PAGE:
March 26, 2008

Touch of Evil

*** ½ out of ****

No stranger to perfection, director Orson Welles achieves it again with his 1958 film noir masterpiece, "Touch of Evil." From the film’s first tracking shot to the extensive use of cinematography and stylistic functionality of mise-en-scène, Welles lives up to that notorious and legendary image as a consummate perfectionist, but one who knows how to, above all, realize artistry through the camera.

In the film, Vargas (Charlton Heston) plays an altruistic Mexican police officer trying to determine a drug ring’s connection to a car bombing on the U.S. border. Local members of the ring are trying to stop his efforts by going after his new bride, Susan (Janet Leigh), while corrupt U.S. police captain Quinlan (Welles) thwarts him by planting evidence and pointing fingers at others.

Heston seems to have enjoyed taking on roles with different cultural backgrounds, and this film is no different. The idea of him as a Mexican is somewhat laughable, but he does it well enough, though the character bears no real cultural distinction outside of the fact that he occasionally speaks Spanish in the film and has a stereotypical image. On the other hand, in the damsel-in-distress role, Leigh stays true to her career role preference. In fact, the film noir’s synonymous femme fatale is uncharacteristically absent in this film. Meanwhile, Welles’ tendency to play larger-than-life characters hardly changes in this film, as his presence as the obese, authoritative Quinlan eventually overshadows the acting of the pleasing protagonists, leading the film to center on him in the end.

Thrilling and enthralling, "Touch of Evil" leaves little to be desired, but what it does leave is notable. The prominent example is the fact that Vargas’ target drug ring seems to get lost in the plot in exchange for tackling Quinlan’s ultimate crisis of and Vargas’ crusade for morality. I also think the film’s ending was a bit too rushed for even the standard swift climax of film noir. "Touch of Evil" can be confusing, possibly losing viewers in its complexity, but it weaves the narrative well to deliver the encompassing theme of good versus evil.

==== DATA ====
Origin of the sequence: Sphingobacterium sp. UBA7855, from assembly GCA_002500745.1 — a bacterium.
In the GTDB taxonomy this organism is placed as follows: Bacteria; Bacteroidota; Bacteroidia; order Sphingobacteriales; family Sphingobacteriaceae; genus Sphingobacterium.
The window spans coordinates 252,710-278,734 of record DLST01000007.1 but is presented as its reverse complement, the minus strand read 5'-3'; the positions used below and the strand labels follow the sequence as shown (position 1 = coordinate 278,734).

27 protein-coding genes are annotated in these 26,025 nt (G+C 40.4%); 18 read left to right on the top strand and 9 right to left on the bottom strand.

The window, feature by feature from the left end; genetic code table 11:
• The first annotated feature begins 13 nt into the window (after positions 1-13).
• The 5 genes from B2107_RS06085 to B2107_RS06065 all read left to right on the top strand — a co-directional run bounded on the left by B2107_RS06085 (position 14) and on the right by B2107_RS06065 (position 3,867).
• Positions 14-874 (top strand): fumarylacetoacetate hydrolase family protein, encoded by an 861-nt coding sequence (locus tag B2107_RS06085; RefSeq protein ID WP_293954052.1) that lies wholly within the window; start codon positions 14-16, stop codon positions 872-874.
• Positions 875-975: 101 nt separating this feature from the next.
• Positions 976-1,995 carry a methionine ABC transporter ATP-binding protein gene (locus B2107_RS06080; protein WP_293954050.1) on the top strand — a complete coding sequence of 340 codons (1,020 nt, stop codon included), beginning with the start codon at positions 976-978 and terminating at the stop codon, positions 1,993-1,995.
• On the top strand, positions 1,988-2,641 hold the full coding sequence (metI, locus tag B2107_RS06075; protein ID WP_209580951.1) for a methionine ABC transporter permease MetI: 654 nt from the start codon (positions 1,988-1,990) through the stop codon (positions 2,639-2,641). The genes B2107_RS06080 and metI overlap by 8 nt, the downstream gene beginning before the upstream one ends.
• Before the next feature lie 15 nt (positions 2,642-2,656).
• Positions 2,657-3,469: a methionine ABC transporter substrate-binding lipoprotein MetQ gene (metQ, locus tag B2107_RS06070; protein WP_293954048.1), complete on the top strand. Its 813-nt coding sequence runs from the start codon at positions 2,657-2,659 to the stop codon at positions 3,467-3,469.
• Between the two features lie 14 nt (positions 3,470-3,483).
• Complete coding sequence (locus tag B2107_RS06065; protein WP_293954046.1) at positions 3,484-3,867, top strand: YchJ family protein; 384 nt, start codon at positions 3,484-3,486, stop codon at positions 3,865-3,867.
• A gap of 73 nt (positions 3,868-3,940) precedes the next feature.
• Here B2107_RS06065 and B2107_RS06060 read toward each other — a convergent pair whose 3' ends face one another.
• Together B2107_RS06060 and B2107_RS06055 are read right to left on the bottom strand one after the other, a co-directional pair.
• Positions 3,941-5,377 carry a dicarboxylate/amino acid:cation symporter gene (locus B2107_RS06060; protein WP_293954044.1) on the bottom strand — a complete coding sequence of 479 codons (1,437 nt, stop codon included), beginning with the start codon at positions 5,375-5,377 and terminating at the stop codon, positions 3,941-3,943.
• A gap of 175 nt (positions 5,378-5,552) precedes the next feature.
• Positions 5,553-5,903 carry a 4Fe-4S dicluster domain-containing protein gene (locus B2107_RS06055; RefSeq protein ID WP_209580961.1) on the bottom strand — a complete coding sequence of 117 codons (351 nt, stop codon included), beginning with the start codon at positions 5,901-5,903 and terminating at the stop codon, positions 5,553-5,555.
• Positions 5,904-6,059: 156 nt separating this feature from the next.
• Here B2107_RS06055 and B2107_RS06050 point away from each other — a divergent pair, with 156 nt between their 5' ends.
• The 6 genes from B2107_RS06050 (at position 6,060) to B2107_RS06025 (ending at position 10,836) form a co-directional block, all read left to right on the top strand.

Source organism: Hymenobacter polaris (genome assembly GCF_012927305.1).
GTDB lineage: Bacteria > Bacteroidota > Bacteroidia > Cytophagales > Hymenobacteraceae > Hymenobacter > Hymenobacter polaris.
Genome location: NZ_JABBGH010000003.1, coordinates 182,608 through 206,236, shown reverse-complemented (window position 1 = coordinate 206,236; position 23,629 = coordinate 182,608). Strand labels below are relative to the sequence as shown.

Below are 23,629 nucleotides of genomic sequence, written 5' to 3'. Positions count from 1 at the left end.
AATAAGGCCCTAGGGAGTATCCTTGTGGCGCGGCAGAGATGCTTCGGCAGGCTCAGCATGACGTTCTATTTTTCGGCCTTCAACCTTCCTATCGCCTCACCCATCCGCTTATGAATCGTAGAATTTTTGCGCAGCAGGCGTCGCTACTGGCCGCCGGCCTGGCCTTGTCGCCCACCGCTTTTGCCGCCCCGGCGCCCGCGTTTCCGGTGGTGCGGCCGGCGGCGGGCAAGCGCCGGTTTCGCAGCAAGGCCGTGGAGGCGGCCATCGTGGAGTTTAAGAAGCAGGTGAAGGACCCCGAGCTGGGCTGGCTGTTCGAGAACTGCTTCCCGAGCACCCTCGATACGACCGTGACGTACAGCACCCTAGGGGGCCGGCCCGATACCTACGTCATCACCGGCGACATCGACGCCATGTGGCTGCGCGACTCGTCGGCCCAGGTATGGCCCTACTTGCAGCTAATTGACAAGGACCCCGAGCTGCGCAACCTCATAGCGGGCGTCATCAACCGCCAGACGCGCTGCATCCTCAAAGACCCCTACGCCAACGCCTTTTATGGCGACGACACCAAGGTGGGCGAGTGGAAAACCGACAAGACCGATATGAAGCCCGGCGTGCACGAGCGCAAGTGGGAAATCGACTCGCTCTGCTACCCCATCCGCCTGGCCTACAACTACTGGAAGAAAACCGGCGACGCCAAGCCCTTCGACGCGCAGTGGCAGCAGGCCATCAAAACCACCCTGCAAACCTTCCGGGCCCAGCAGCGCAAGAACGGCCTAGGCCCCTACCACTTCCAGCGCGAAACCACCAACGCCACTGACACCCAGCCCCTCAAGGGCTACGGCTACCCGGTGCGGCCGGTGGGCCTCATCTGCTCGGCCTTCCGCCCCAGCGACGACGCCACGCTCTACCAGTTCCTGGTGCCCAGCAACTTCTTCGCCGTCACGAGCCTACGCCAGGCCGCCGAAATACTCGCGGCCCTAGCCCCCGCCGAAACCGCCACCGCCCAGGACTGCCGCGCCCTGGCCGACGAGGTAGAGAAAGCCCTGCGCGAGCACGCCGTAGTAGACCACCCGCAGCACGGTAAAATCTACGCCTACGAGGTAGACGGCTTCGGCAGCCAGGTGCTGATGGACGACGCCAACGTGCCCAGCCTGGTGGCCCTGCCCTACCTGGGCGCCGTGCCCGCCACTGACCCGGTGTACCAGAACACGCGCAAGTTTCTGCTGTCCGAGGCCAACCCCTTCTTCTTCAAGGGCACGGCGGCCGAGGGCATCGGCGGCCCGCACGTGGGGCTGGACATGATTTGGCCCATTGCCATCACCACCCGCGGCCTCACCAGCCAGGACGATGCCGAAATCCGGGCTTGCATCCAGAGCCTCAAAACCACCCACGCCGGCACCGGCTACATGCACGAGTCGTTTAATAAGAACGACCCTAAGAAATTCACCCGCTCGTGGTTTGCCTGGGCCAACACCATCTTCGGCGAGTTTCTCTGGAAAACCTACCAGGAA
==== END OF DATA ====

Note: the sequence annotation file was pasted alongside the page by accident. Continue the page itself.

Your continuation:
I believe Welles to be one of the greatest directors of all-time cinematographically, and this film is no exception with its mastery of shot composition, employment of Welles’ trademark deep focus and deep space composition, and particular use of mobile framing. Sometimes the medium shots leave significant action off-screen, which helps to propel the suspense. In particular, the opening tracking shot, having been developed in 1941’s "Citizen Kane," is one of the most famous in film history, and its perfectly-timed choreography in mobility, coupled amongst diegetic sounds makes it a riveting symphony in terms of artistry and suspense. The film consistently utilizes low angles in shots, which seems to translate a continuous sense of dominance, but perhaps in the respect of self-righteousness, which characters like Quinlan always express.

Keeping with the style of other film noir, lighting tends to focus heavily on shadow, at times completely hiding characters, which functions to portray evil in characters like Quinlan or impose evil on characters like Susan.

Welles was one of the most underappreciated directors of all time, but his films still command significant respect, and this one is no different. A superior effort into film noir, Welles puts together a visually breathtaking film against a dark narrative with magnificent results.

Originally published in the February 7 issue of Versus Magazine: Entertainment & Culture

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